Afghan quake kills at least 920; toll expected to rise

Afghan quake kills at least 920; toll expected to rise

KABUL, June 22 (Reuters) – A 6.1-magnitude earthquake killed 920 people in Afghanistan early on Wednesday, disaster management officials said, with more than 600 injured and the death toll expected to rise as information arrives from remote mountain villages.

Photographs in the Afghan media showed houses reduced to rubble, with bodies wrapped in blankets lying on the ground.

Helicopters were deployed in the rescue effort to reach the wounded and transport medical supplies and food, an Interior Ministry official Salahuddin Ayubi said.

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“The death toll is likely to rise as some of the villages are in remote areas in the mountains and it will take some time to gather details.”

Wednesday’s quake was the deadliest since 2002. It struck about 44 km (27 miles) from the southeastern city of Khost, near the Pakistani border, the US Geological Survey (USGC) said.

Most of the confirmed deaths were in the eastern province of Paktika, where 255 people were killed and more than 200 injured, Ayubi added. In Khost province, 25 died and 90 were taken to hospital.

Haibatullah Akhundzada, the supreme leader of the ruling Taliban, offered his condolences in a statement.

Mounting a rescue operation could be a major test for the Taliban, who took over the country in August and have been deprived of much international assistance due to sanctions.

Some 119 million people felt the tremor in Pakistan, Afghanistan and India, the EMSC said on Twitter, but there were no immediate reports of damage or casualties in Pakistan.

The EMSC put the magnitude of the quake at 6.1, although the USGC said it was 5.9.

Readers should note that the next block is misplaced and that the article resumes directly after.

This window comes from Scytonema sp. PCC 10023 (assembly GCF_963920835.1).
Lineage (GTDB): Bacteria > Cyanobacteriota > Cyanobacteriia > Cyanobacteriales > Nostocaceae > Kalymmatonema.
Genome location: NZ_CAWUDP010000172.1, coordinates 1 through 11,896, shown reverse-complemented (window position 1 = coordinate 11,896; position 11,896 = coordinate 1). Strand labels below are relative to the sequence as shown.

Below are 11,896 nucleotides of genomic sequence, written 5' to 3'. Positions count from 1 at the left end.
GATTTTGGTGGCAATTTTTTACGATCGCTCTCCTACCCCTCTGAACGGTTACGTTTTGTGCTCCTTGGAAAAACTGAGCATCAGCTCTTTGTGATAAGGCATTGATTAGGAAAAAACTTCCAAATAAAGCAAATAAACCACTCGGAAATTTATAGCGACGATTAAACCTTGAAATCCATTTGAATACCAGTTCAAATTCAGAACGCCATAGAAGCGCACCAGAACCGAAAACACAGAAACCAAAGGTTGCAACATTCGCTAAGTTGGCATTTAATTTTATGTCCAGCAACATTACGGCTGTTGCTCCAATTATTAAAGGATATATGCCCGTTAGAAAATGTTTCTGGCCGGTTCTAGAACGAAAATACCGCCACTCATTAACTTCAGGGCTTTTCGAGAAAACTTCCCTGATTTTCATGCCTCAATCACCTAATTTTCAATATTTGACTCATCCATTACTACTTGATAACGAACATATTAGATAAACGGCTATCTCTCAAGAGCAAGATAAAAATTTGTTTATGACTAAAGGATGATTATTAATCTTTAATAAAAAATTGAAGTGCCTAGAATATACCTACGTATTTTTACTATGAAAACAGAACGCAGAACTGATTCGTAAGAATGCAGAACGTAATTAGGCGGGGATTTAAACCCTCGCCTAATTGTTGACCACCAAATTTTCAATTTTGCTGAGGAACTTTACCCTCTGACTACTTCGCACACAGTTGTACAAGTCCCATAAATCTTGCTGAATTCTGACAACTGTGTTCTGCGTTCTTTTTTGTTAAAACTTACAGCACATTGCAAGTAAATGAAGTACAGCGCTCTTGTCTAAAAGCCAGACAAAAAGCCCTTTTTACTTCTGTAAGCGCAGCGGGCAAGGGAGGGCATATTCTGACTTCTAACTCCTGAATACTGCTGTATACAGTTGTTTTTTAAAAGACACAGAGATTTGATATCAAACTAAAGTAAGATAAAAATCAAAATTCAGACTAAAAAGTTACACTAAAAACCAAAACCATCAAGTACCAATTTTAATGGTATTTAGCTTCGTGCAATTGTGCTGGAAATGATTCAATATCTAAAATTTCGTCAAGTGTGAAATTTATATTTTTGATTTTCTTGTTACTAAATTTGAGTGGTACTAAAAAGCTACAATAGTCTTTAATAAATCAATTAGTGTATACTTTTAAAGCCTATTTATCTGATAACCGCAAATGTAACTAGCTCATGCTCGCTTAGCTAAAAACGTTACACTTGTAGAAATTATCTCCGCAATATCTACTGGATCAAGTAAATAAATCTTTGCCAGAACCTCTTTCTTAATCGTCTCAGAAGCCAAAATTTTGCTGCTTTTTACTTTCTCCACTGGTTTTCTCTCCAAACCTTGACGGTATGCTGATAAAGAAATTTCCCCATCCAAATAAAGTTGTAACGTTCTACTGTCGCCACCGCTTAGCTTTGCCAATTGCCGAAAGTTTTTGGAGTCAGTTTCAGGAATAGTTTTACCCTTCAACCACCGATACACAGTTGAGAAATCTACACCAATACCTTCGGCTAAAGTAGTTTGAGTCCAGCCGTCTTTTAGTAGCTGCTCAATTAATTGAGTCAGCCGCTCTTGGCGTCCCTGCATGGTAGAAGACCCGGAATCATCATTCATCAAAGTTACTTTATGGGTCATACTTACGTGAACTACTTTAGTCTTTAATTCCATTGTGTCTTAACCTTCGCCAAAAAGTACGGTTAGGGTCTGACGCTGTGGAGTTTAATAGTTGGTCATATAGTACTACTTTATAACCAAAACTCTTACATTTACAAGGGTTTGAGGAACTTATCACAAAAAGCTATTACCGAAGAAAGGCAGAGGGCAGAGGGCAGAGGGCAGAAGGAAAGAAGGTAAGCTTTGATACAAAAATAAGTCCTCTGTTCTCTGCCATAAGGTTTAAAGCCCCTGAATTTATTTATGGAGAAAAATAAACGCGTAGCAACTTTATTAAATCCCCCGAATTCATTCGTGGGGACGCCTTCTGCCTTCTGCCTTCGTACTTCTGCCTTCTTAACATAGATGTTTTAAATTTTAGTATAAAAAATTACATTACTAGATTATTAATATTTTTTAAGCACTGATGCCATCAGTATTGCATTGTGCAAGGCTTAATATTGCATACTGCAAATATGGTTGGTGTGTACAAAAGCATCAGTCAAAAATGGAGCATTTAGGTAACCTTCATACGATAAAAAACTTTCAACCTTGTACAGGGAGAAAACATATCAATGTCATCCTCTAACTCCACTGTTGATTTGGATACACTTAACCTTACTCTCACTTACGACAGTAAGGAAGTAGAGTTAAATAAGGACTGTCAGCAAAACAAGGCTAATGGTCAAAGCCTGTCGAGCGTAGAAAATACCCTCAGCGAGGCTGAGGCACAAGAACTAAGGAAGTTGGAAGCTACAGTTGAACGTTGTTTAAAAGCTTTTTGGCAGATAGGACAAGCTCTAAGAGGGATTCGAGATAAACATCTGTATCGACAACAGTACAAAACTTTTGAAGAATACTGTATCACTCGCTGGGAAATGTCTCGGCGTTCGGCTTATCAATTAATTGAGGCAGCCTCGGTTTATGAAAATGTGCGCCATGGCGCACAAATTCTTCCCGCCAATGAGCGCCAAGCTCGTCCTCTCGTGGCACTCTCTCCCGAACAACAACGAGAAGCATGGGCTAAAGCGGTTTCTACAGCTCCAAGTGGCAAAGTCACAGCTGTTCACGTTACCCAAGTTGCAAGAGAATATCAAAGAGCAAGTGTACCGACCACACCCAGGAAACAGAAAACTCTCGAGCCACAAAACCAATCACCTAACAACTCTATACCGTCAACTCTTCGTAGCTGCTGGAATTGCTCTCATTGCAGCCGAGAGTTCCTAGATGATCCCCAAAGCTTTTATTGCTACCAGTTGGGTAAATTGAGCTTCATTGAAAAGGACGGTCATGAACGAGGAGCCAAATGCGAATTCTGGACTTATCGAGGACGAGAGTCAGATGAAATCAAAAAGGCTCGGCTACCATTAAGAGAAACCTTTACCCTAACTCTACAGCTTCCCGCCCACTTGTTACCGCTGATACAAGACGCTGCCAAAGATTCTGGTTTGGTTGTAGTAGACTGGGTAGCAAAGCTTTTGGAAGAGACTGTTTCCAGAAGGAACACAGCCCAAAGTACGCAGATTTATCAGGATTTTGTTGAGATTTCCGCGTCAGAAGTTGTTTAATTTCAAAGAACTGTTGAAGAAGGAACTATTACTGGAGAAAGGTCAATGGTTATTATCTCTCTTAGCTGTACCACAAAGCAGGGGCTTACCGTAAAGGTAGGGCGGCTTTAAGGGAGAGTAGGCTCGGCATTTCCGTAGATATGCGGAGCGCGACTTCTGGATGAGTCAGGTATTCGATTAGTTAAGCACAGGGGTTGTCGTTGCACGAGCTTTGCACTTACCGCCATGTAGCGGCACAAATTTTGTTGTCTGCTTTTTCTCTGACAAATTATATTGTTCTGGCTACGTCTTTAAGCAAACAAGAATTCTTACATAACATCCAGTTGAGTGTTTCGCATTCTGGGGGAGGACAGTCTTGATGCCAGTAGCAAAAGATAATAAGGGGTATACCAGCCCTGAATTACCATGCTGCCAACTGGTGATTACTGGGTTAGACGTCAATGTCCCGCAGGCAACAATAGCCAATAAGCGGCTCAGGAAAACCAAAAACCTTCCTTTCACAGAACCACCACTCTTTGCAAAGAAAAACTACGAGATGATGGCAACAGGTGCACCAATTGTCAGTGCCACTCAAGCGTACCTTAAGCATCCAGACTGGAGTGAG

Adding to the challenge for Afghan authorities are recent floods in many regions, which the disaster agency says have killed 11 people, injured 50 and blocked stretches of highway.

The disaster comes as Afghanistan has been facing a severe economic crisis since the Taliban took power, as US-led international forces withdrew after two decades of war.

In response to the Taliban’s takeover, many nations have imposed sanctions on Afghanistan’s banking sector and cut billions of dollars in development aid.

However, humanitarian aid has continued with the operation of international organizations, such as the United Nations.

The UN Office for the Coordination of Humanitarian Affairs (UNOCHA) said Afghanistan had asked humanitarian agencies to help with rescue efforts and teams were being sent to the quake-hit area.

A spokesman for the Afghan Foreign Ministry said it would welcome international help. Neighboring Pakistan said he was working to extend assistance.

Large parts of South Asia are seismically active because a tectonic plate known as the Indian plate is pushing north toward the Eurasian plate. read more

In 2015, an earthquake rocked remote northeast Afghanistan, killing several hundred people in Afghanistan and near-north Pakistan.

In January, an earthquake rocked western Afghanistan, killing more than 20 people.

(This story corrects the death toll to 920, not 950)

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Reporting from Shubham Kalia in Bengaluru and Mohammad Yunus Yawar in Kabul and Jibran Ahmad in Peshawar; Additional reporting by Alasdair Pal in Delhi; Written by Charlotte Greenfield; Edited by Robert Birsel and Clarence Fernandez

Our standards: the Thomson Reuters Trust Principles.

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